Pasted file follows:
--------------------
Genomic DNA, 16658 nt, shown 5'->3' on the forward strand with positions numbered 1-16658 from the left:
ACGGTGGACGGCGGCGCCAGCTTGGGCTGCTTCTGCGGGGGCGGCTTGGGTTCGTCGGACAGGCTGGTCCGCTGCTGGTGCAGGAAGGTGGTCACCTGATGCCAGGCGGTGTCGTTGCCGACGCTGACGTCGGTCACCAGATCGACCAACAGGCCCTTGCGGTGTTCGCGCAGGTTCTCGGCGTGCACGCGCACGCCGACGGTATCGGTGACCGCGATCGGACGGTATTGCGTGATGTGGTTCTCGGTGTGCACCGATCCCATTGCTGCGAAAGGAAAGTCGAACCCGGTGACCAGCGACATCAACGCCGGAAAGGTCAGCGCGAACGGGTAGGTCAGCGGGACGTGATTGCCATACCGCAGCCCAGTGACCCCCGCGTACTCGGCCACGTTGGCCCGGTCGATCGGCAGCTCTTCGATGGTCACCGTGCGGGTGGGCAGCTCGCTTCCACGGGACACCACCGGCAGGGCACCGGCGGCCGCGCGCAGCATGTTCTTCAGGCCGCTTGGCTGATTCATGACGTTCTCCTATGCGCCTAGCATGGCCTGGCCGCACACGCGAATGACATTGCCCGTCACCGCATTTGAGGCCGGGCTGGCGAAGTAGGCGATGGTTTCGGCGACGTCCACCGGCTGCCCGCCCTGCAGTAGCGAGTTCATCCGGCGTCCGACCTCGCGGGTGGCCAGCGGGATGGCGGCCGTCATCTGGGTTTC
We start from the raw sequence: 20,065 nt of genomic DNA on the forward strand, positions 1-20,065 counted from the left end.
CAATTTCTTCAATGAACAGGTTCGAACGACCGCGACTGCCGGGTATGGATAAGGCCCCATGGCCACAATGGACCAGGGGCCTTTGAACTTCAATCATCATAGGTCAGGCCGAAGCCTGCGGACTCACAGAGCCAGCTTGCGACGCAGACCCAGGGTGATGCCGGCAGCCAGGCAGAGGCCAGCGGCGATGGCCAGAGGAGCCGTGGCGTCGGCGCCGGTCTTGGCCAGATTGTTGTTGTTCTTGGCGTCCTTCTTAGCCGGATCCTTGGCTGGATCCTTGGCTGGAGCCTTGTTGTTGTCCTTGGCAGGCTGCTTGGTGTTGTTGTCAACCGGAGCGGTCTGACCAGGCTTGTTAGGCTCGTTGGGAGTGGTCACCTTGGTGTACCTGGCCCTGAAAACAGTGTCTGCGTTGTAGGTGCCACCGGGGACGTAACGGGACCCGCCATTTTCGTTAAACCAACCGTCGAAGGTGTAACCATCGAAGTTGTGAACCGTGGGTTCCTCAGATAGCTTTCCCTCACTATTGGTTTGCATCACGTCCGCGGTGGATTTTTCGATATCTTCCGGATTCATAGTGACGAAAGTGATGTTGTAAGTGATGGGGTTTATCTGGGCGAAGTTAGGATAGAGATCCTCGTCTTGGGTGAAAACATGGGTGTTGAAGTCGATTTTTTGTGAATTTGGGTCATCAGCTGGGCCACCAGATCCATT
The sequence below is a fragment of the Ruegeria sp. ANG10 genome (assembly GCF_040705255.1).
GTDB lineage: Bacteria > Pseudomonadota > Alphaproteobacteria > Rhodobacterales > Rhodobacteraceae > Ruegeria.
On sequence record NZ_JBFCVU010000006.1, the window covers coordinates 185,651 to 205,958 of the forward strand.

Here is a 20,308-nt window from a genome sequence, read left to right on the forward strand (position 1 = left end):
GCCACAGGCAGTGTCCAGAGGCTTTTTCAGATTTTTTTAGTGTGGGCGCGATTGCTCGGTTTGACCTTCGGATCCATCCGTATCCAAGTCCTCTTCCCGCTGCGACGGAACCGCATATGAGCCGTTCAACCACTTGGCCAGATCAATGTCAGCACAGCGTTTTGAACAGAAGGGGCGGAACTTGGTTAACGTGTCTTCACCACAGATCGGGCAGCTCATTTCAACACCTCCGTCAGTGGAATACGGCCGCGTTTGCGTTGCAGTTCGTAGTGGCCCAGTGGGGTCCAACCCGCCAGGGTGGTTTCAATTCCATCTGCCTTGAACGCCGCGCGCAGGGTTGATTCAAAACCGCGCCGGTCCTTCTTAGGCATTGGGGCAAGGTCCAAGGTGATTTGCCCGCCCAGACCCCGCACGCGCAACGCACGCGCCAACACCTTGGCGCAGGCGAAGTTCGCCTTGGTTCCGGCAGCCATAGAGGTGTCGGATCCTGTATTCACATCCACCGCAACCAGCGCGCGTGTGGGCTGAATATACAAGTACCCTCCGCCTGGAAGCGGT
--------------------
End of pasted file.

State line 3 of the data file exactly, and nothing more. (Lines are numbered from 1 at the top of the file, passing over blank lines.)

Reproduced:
We start from the raw sequence: 20,065 nt of genomic DNA on the forward strand, positions 1-20,065 counted from the left end.